- \ \  The origins of baboon are obscure, but it seems that the notion underlying it may be that of ‘grimacing’. Baboons characteristically draw back their lips in snarling, revealing their teeth, and it has been speculated that there may be a connection with Old French baboue ‘grimace’. However that may be, it was certainly in Old French that the word first surfaced, as babuin, and originally it meant ‘gaping figure’ (as in a gargoyle) as well as ‘ape’. This alternative meaning was carried over when the Old French word was borrowed into English, where it remained a live sense of baboon until the 16th century.
Word origins - 2ed. J. Ayto. 2005.
Look at other dictionaries:
baboon — (n.) type of ape, c.1400, babewyn, earlier a grotesque figure used in architecture or decoration (early 14c.), from Fr. babouin baboon, from O.Fr. baboin ape, earlier simpleton, dimwit, fool (13c.), also gaping figure (such as a gargoyle), so… … Etymology dictionary
Baboon — Bab*oon , n. [OE. babewin, baboin, fr. F. babouin, or LL. babewynus. Of unknown origin; cf. D. baviaan, G. pavian, baboon, F. babine lip of ape, dogs, etc., dial. G. b[ a]ppe mouth.] (Zo[ o]l.) One of the Old World Quadrumana, of the genera… … The Collaborative International Dictionary of English
baboon — ► NOUN ▪ a large ground dwelling monkey with a long snout. ORIGIN originally denoting a grotesque figure used in architecture: from Old French babuin or Latin babewynus … English terms dictionary
baboon — [ba bo͞on′, bəbo͞on′] n. [ME babewyne < OFr babuin, ape, fool < baboue, lip (of animals) < bab, echoic: see BABBLE] any of various large, fierce, short tailed Old World monkeys (mainly genus Papio) of Africa and Arabia, having a doglike… … English World dictionary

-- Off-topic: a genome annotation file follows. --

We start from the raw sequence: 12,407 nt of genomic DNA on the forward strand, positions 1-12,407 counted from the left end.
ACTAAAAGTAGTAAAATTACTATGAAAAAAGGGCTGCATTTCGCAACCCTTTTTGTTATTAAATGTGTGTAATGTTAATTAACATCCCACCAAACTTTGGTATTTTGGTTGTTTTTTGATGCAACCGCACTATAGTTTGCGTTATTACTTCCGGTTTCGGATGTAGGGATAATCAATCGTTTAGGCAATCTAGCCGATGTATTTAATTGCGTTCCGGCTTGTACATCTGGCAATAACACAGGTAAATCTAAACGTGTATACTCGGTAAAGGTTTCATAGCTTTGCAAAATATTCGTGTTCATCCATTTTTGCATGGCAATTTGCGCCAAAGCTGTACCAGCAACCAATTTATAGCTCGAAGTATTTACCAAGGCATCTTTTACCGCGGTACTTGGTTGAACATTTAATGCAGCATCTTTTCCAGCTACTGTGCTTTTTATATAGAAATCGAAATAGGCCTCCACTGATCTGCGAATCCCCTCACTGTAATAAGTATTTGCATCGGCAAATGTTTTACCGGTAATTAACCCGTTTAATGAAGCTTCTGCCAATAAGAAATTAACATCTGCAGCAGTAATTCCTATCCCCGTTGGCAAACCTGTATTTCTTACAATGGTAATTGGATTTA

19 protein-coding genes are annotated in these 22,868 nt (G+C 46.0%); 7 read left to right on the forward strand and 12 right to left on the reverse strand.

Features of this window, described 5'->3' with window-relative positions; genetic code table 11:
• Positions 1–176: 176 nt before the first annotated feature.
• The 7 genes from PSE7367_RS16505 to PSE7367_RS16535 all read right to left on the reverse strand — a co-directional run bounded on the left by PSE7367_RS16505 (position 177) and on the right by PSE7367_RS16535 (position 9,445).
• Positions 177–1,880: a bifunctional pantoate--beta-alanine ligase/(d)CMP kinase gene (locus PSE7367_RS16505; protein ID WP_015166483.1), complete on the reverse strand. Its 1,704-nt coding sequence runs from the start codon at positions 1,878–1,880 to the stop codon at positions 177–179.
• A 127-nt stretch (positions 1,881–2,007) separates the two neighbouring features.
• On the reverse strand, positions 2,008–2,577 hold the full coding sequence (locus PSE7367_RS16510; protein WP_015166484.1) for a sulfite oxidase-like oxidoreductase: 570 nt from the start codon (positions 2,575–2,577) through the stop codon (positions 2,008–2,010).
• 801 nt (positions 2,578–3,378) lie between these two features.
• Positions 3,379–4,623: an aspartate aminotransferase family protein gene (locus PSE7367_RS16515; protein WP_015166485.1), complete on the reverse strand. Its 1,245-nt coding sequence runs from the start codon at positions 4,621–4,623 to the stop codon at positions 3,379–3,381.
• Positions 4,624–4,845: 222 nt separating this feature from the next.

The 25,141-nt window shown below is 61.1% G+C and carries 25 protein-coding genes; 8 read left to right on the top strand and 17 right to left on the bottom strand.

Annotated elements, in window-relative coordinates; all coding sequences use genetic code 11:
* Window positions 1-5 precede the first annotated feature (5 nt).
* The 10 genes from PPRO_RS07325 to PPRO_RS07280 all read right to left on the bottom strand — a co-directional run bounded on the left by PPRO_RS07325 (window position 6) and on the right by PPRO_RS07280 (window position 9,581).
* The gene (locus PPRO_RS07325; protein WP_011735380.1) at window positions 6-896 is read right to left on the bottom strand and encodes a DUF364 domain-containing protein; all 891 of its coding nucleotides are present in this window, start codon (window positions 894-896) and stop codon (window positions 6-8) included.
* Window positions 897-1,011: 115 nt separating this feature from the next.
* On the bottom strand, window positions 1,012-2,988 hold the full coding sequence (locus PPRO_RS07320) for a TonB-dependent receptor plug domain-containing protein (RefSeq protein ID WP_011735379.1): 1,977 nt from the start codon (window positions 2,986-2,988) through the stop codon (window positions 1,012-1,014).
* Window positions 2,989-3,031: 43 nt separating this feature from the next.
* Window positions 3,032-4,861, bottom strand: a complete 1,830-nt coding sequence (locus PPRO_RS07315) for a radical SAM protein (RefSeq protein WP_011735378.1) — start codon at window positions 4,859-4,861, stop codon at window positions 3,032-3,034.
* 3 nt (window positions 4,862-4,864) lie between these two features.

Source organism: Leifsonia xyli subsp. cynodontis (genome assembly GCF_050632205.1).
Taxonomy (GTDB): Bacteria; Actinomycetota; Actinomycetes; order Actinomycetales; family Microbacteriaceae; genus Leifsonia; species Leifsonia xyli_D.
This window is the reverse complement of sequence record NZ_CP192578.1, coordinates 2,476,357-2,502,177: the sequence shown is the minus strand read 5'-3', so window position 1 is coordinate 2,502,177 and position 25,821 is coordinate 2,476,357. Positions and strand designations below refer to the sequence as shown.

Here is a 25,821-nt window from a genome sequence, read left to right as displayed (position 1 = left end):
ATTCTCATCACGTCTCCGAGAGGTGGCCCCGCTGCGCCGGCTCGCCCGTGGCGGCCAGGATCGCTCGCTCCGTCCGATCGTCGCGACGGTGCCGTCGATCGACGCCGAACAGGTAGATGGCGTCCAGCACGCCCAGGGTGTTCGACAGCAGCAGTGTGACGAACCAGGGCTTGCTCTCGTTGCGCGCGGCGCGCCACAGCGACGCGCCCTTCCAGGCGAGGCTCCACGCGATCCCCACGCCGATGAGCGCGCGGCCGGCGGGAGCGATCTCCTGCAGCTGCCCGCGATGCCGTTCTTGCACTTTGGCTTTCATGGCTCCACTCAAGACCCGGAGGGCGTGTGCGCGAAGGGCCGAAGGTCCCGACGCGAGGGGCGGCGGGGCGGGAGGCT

Baboon — For other uses, see Baboon (disambiguation). Baboon … Wikipedia
baboon — baboonish, adj. /ba boohn / or, esp. Brit., /beuh /, n. 1. any of various large, terrestrial monkeys of the genus Papio and related genera, of Africa and Arabia, having a doglike muzzle, large cheek pouches, and a short tail. 2. a coarse,… … Universalium
baboon — It has been possible to use ‘baboon’ as a friendly insult since at least the seventeenth century. In Ben Jonson’s The Alchemist ‘my good baboon’ occurs, and modern women are likely to refer to clumsy men as ‘you big baboon’ without too much… … A dictionary of epithets and terms of address
baboon — n. a jerk; a stupid person. (Also a rude term of address.) □ Stop acting like a baboon! Grow up! □ Tell that ugly baboon to get out of here. □ Hey, baboon, get off my lawn! … Dictionary of American slang and colloquial expressions
baboon —  The origins of baboon are obscure, but it seems that the notion underlying it may be that of ‘grimacing’. Baboons characteristically draw back their lips in snarling, revealing their teeth, and it has been speculated that there may be a… … The Hutchinson dictionary of word origins
baboon — UK [bəˈbuːn] / US [bəˈbun] noun [countable] Word forms baboon : singular baboon plural baboons a type of large monkey from Africa or South Asia that lives on the ground … English dictionary
baboon — babuinas statusas T sritis zoologija | vardynas taksono rangas rūšis atitikmenys: lot. Papio cynocephalus angl. baboon; yellow baboon vok. Babuin Pavian; gelber Babuin rus. бабуин; жёлтый павиан; павиан бабуин pranc. babouin cynocéphale ryšiai:… … Žinduolių pavadinimų žodynas